NewDad live in Leeds: the future of dreampop is in good hands

NewDad - Madra promo shot

Leeds is a city like no other, and Leeds on a Saturday night is crackling with energy, excitement and that sense of endeavour that only comes with a big gig on the weekend. NewDad are fresh from the release of their stunning debut album, Madra, and the sold-out show is one of the hottest tickets in town.

From the start, the Irish band exude a palpable energy: striding triumphantly on stage at bang on 9pm. This is the first show of the tour and, as they launch into ‘Angel’, it becomes immediately clear what NewDad are all about. They are loud, and the shoegaze-infused dreampop of Madra is executed perfectly throughout, with Sean O’Dowd’s atmospheric noise guitar blending beautifully with the dulcet tones of Julie Dawson. ‘Angel’ is quite reflective of Madra as a whole, and the swaggering rock outro is monumental live. NewDad are at their best when off the leash and rocking with impunity.

The band splice new and old together, with classic favourites ‘Slowly’ and ‘Say It’ complementing the new tracks nicely. Contrasting the pre-Madra tunes with cuts from the album gives the band a fantastic opportunity to showcase their sonic growth.

Madra is moody and dark, melancholic and atmospheric in equal measure, and as the band launch into ‘Nightmares’ and ‘Let Go’ (the latter made up of some stupendously good bass-work from Cara Joshi), it’s impossible to look away from the noise machine on stage. The tunes are gigantic and, in that Pixies way, NewDad have mastered the quiet-loud-quiet thing expertly. Listening to the music swell and grow before crashing up a gear into broody, dark, muscular rock is an utter delight.

Watching Dawson and Joshi play in unison is a priviledge. There are times when their hands move up and down their respective fretboards in perfect time, or they tread on the relevant effects pedal with a synchronised stomp. The pair exchange a series of nods and winks, communicating mid-song, flexing the synchronised chemistry which informs so much of NewDad’s superb sound.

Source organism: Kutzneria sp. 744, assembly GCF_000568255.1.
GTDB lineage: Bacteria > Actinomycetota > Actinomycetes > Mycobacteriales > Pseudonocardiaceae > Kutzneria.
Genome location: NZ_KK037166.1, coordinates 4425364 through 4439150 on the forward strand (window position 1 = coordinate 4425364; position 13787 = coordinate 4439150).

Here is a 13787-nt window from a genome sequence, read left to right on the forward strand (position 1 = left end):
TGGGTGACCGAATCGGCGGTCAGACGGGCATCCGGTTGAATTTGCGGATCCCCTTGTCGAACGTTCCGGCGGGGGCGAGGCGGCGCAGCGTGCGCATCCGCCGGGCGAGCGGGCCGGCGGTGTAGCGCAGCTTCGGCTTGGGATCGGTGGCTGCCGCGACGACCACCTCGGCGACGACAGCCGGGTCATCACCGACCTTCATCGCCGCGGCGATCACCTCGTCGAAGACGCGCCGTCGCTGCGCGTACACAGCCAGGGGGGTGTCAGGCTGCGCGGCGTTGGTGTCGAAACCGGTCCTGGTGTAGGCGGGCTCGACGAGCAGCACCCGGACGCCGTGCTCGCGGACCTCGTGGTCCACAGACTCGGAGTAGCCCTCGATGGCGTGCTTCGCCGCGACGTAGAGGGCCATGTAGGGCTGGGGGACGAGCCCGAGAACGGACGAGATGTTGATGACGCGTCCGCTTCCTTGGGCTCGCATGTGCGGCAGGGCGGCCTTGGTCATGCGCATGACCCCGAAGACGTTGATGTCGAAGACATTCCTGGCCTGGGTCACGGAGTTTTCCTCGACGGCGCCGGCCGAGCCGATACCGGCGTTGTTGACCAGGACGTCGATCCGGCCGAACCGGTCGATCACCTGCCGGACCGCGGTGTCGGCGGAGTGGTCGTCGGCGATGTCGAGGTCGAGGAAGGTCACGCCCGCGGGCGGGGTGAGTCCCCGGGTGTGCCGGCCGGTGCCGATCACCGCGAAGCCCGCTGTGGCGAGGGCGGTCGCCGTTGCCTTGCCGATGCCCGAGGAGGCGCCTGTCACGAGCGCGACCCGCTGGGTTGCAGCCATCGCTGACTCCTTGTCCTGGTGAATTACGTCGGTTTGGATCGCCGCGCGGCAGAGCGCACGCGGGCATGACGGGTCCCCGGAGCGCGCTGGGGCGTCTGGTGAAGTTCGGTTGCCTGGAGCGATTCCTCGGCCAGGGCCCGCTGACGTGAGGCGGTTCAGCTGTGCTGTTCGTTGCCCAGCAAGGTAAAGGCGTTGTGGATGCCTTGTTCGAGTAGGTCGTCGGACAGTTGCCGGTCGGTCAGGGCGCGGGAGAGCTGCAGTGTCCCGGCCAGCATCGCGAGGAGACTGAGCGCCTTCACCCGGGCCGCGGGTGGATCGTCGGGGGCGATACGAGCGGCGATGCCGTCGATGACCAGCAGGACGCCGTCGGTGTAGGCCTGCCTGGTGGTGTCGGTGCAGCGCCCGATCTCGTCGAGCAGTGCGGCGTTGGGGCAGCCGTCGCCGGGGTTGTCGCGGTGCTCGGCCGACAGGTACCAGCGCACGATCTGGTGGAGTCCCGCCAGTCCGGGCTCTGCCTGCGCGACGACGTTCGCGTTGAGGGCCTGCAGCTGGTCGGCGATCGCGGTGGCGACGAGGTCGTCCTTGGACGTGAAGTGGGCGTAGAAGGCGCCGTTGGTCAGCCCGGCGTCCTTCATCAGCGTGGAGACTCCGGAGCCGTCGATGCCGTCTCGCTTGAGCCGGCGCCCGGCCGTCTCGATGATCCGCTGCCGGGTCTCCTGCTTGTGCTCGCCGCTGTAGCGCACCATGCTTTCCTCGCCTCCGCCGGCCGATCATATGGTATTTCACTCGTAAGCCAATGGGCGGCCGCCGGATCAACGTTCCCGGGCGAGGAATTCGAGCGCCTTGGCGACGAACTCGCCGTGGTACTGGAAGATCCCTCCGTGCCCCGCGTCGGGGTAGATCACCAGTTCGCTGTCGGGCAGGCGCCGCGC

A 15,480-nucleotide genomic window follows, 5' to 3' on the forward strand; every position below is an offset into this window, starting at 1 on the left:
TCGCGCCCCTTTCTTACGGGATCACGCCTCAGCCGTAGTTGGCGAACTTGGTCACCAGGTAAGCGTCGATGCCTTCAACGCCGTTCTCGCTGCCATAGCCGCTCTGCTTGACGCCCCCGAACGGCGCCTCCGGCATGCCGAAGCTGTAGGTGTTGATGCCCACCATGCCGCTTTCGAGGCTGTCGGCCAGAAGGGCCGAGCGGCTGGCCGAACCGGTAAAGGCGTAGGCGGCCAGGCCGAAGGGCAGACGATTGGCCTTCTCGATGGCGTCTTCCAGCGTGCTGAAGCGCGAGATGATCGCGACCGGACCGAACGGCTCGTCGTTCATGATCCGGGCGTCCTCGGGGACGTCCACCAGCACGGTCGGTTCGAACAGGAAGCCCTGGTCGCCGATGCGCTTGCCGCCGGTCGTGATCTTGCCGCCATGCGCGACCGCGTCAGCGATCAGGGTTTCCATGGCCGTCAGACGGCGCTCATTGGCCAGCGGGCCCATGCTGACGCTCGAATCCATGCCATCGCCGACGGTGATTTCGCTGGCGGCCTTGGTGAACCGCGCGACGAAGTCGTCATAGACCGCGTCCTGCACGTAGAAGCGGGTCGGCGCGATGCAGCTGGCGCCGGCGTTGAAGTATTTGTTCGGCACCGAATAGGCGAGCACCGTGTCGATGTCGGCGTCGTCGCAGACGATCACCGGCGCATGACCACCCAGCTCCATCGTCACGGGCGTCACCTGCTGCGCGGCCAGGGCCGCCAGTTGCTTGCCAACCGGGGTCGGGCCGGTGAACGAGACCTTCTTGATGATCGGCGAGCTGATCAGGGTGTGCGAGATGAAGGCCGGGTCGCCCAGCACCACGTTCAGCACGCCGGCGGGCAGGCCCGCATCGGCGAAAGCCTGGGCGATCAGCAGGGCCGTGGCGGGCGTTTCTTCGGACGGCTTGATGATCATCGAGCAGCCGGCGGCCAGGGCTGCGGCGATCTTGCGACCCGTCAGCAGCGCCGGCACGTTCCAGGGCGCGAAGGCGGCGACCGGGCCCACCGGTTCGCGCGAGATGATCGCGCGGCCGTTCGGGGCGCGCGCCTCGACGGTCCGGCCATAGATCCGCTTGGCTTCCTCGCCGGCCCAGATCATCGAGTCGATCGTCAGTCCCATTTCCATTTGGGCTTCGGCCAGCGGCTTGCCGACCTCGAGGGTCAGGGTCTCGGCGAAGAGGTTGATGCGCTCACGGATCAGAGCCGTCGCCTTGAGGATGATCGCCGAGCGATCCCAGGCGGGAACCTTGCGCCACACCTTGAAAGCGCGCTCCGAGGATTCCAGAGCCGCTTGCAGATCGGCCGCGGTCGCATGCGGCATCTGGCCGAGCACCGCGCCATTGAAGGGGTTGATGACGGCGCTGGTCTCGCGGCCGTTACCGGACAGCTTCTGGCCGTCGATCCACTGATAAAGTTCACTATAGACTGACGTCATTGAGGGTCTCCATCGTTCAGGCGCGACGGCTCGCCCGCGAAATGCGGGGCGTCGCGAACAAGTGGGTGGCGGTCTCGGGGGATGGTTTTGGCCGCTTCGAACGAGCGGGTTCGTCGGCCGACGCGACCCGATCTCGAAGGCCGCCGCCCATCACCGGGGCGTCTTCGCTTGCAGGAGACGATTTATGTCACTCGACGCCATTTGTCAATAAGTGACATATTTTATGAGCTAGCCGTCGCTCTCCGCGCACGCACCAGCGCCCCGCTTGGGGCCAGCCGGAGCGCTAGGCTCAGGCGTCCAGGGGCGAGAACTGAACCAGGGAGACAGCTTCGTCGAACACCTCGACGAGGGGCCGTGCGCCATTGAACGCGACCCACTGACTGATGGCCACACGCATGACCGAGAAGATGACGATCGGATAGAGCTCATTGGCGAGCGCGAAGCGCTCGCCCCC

A high point in a set of high points is the band’s cover of The Cure classic ‘Just Like Heaven’, following its immensely popular debut on a recent BBC session. NewDad’s Twitter mentions have been full of people asking for them to work the cover into their live show, and they oblige with a deft touch. Slotting such an iconic song into a set of gloomy melancholy rock is some achievement, and the gothic tones are nothing but complementary to NewDad’s work.

There’s a short encore, which sees singer and guitarist Julie Dawson emerge with drummer Fiachra Parslow to perform a gorgeous rendition of ‘White Ribbons’. Dawson has a white ribbon tied around the top fret of her ice-white Fender Jaguar, imitating the single artwork. It’s an exceptional moment played to pin-drop silence. Her voice is impeccable, and the sold out crowd pays the band the respect deserved for such an intimate moment. The quiet is eventually shattered with the emergence of the wider band, and they close the show with album closer and title track, ‘Madra’.

For the first show of the run, the quartet are exceptionally tight and clearly take great pleasure in playing together. It is a joy to behold, and conquering a venue of this size has been light work for NewDad.

featured image: Zyana Lorenz

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